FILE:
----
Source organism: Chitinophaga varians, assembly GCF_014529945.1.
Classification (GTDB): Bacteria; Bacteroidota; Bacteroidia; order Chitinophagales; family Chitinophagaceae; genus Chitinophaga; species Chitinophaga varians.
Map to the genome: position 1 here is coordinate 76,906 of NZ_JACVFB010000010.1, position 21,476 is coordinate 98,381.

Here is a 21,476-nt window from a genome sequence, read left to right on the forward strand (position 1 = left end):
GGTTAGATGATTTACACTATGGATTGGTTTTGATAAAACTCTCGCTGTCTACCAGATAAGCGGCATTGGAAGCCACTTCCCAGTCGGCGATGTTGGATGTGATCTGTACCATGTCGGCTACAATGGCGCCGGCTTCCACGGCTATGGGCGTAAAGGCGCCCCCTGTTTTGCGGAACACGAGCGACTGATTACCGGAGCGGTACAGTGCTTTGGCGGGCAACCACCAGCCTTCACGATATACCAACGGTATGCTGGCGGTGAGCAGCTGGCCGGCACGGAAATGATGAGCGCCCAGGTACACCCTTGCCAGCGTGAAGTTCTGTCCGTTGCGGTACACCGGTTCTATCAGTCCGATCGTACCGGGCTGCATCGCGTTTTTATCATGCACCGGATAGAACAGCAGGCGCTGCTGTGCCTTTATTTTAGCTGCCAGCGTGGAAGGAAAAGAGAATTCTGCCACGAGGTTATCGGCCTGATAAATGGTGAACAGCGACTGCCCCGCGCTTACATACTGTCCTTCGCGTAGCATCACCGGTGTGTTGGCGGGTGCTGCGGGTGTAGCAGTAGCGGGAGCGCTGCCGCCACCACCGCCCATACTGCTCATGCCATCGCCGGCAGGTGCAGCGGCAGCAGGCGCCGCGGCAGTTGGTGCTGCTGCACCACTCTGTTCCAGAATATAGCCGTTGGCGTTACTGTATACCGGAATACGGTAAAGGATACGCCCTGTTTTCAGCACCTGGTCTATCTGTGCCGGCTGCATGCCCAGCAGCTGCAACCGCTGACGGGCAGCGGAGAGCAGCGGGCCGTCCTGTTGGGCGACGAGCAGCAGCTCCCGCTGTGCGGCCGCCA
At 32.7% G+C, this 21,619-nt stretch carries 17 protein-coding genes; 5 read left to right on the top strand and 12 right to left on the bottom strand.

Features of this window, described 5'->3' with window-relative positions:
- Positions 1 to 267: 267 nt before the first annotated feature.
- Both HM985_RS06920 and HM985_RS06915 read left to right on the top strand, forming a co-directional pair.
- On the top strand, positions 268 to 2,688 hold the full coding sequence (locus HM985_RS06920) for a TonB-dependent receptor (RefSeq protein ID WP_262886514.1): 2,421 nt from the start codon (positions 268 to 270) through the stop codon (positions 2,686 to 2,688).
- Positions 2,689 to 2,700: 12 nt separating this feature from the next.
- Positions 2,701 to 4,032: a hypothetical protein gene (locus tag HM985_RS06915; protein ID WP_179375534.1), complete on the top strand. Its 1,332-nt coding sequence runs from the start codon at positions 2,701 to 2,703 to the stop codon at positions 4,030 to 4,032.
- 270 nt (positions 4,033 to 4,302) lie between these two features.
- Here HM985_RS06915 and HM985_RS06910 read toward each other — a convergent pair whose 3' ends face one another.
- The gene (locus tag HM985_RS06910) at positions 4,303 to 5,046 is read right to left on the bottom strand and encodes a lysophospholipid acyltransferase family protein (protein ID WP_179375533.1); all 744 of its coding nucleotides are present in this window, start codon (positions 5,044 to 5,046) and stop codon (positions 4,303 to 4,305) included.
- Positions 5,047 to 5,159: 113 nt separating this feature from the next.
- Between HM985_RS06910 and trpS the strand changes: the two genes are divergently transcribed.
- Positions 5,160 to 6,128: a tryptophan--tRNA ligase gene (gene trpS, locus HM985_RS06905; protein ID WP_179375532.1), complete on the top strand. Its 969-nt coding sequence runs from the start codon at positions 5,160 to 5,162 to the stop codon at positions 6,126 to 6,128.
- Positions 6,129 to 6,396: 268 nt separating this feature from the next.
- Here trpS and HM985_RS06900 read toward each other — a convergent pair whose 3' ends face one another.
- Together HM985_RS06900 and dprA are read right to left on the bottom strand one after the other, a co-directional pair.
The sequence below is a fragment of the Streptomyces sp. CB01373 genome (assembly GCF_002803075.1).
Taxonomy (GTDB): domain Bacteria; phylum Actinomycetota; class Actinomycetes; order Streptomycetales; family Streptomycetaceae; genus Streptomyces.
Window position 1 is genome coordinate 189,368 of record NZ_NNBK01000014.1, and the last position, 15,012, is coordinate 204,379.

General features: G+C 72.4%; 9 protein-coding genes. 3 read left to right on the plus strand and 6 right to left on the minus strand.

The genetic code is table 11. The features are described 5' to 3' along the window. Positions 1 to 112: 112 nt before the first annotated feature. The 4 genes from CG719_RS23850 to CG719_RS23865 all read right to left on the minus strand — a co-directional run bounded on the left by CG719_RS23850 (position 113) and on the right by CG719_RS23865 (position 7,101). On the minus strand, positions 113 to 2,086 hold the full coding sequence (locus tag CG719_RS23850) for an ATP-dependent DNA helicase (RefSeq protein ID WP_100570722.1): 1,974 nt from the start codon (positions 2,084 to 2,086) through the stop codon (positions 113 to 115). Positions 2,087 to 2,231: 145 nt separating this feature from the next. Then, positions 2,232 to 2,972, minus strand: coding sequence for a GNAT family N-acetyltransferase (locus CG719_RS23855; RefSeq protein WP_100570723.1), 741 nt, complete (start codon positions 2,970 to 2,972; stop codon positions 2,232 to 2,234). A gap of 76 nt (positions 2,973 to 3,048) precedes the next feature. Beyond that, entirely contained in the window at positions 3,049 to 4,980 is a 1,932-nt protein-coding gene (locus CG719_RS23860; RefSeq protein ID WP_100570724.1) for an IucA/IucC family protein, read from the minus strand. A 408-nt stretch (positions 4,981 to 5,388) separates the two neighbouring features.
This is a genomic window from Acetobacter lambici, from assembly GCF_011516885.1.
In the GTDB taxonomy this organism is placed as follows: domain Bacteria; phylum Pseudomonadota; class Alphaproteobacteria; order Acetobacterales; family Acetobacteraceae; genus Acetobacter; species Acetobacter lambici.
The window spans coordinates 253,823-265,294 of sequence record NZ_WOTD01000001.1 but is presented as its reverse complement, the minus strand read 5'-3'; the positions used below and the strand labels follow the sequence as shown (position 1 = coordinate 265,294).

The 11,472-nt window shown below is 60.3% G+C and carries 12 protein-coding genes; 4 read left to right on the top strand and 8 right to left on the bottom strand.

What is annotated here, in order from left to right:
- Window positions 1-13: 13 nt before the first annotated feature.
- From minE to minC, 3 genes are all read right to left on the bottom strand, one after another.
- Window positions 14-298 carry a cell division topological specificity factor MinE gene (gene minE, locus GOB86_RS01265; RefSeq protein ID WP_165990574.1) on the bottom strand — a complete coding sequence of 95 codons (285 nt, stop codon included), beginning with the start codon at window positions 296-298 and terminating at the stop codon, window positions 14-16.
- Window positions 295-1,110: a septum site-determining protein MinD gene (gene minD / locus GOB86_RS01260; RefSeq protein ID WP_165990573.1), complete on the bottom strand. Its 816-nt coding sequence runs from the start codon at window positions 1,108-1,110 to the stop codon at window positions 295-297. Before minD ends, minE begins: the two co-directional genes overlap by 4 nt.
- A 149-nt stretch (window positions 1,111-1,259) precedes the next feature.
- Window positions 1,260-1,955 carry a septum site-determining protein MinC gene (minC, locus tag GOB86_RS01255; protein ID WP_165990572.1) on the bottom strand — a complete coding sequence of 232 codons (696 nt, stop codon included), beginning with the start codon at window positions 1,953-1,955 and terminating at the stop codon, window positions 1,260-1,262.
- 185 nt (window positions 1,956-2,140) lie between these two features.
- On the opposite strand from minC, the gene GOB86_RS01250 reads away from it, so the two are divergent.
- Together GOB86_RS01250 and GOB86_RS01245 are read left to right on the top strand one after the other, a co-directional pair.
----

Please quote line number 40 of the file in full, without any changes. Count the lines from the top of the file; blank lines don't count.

- Together GOB86_RS01250 and GOB86_RS01245 are read left to right on the top strand one after the other, a co-directional pair.